A new study looking at opioid deaths across Canada over 17 years has found that low-income Canadians are almost four times more likely to die from opioids than high-income Canadians.

Researchers from the University of Waterloo looked at opioid-related deaths and hospitalizations in Canada from 2000 to 2017 through a socioeconomic lens.

They found that not only were low-income Canadians more likely to die of opioids, the poorest Canadians also had five times the amount of visits to the emergency department due to opioids than the richest Canadians.

The results, published in June in the journal Health Promotion and Chronic Disease Prevention in Canada, underline the stark gap between the risks facing the rich and the poor when opioids are involved, researchers say, and signal where policy changes can be made to help those who are the most vulnerable.

"Opioid-related harms are at a crisis level in Canada," Wasem Alsabbagh, a pharmacy professor at Waterloo and lead author of the study, said in a press release. "Opioid-related hospitalizations in Canada have increased by more than 50 per cent from 2007 to 2017. In Ontario, emergency department visits more than doubled. We explored the trends between socioeconomic status and opioid harms so that we can better understand how to address the opioid crisis.”

Researchers looked at mortality rates, hospitalizations and emergency department visits that were connected to opioid use, and cross-referenced with census data to get a picture of the median household income associated with patients’ neighbourhoods.

Income and population estimates came from the 2006 and 2016 census.

In total, researchers looked at more than 19,500 deaths, 82,000 hospitalizations and 71,000 visits to the emergency department, and compared them to five income brackets.

Across all opioid-related risks, those belonging to the lowest income bracket had the highest rate per million people in Canada, or per million in Ontario in the case of emergency department visits.

This means that the lower income a neighbourhood was, the more opioid deaths, hospitalizations and emergency department visits there were.

Experts say we can help mitigate these risks by targeting policies and support systems to lower income areas, such as safe injection sites.

In Timmins, Ont., a safe injection site called Safe Health Site Timmins is set to open its doors on Monday, and physicians there said they were not surprised by the study’s results.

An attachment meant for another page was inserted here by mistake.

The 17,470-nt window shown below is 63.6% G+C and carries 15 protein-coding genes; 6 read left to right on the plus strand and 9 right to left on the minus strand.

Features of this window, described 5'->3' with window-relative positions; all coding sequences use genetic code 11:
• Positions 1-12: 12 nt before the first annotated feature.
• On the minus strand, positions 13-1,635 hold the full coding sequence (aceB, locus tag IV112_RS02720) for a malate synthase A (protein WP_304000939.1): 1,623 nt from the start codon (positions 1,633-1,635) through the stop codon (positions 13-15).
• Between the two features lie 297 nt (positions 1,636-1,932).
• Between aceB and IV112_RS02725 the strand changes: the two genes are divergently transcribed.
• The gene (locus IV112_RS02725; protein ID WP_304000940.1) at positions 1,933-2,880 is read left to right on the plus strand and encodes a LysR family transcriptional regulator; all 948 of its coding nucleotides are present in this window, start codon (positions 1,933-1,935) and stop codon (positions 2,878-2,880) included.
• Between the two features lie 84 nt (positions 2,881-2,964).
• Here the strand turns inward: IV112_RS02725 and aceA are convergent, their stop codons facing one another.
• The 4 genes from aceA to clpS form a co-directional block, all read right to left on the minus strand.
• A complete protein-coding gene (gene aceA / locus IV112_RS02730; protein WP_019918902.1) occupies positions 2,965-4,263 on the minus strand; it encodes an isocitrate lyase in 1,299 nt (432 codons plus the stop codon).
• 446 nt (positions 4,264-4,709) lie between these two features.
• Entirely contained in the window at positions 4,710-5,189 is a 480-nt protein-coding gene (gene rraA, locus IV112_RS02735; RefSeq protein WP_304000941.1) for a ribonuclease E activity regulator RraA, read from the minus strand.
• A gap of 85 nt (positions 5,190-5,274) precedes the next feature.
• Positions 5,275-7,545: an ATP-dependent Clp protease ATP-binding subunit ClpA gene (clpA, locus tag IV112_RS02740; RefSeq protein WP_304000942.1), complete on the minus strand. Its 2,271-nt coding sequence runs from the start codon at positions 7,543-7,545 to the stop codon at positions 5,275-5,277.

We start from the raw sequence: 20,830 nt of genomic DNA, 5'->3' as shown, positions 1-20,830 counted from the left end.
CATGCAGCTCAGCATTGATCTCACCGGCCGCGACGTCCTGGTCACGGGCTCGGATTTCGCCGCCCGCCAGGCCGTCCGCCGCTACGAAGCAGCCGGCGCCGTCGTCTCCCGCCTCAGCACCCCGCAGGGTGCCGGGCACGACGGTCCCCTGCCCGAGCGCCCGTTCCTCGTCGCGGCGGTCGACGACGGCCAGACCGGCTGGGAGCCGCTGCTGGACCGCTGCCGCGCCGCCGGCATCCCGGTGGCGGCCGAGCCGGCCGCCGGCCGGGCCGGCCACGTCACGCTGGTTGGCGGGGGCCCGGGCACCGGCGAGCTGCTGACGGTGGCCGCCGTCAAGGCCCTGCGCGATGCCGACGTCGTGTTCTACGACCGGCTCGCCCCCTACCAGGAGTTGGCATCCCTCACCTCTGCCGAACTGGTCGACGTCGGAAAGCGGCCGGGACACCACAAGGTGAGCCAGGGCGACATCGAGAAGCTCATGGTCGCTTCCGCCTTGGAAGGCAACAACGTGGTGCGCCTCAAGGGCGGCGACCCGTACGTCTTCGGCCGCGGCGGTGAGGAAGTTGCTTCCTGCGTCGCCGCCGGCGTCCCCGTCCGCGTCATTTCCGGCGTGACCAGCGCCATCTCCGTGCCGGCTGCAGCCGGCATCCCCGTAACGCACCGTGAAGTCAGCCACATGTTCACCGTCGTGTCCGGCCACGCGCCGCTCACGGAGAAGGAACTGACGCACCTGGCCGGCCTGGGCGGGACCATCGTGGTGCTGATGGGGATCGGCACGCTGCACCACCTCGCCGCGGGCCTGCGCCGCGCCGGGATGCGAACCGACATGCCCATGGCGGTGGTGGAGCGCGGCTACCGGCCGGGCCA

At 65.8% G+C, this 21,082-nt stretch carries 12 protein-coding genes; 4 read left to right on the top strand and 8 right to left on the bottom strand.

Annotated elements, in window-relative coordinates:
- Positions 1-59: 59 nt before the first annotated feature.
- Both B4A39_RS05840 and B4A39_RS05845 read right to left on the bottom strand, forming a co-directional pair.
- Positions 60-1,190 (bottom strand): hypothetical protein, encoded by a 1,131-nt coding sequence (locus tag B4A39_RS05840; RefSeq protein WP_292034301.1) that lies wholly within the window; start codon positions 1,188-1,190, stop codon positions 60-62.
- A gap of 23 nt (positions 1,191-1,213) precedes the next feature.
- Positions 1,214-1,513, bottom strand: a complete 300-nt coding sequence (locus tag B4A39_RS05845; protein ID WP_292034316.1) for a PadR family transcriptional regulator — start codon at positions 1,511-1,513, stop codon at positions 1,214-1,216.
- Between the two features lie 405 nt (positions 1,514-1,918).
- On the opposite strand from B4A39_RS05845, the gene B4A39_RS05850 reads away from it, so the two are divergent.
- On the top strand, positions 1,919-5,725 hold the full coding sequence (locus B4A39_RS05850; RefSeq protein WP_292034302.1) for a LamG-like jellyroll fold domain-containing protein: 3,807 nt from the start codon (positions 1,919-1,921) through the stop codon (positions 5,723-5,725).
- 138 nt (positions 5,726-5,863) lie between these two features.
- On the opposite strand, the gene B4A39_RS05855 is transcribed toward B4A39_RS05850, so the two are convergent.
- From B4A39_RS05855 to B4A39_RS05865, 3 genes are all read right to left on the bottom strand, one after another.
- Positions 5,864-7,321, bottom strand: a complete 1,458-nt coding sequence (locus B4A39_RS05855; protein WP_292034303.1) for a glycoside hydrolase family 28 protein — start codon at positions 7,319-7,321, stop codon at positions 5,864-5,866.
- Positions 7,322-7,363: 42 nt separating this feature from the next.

“People with less income have less opportunities for health and wellbeing,” Dr. Liane Catton, a physician with the Porcupine Health Unit in Timmins, told CTV News Northern Ontario. “They tend to face greater inequities in terms of health and healthcare, and that does include social services, supports [for] mental health and addiction.”

Social services and public programs need to step up to fill the gap for those who do not have the ability to access certain mental health care or addiction services, experts say.

“The goal of this site is to reach those individuals who are the most challenging to reach, the most marginalized and vulnerable,” Dr. Louisa Marion-Bellemare, Timmins and District Hospital Addictions Lead, told CTV News Northern Ontario. “And those that aren’t sure really to how to even seek help or treatment for their addiction.”

The study did signal some progress. When looking at the risk of death from an opioid overdose, the dramatic gap between the rich and poor is lessening somewhat — researchers found that the difference in mortality rate between the lowest and highest incomes decreased between 2000 and 2017.

However, the disparity in regards to emergency department visits and hospitalization in that time period did not decrease.

And in 2017, Canadians in the lowest income areas were still almost 2.5 times more likely to die of opioid-related causes than those in high income areas.

"For many, socioeconomic status is a result of past experiences – families, neighbourhoods, education and other earlier life events, in addition to current access to material and social resources that help individuals cope with challenges," Alsabbagh said. "Often, we see low socioeconomic status in concentrated geographic areas where there is poorer access to resources. In addition, psychosocial factors, such as feeling marginalized or enduring discrimination and social isolation, can have an effect. By drawing the link between low socioeconomic status and opioid harm, we can design policies that more appropriately serve the needs of our communities."

With files from Lydia Chubak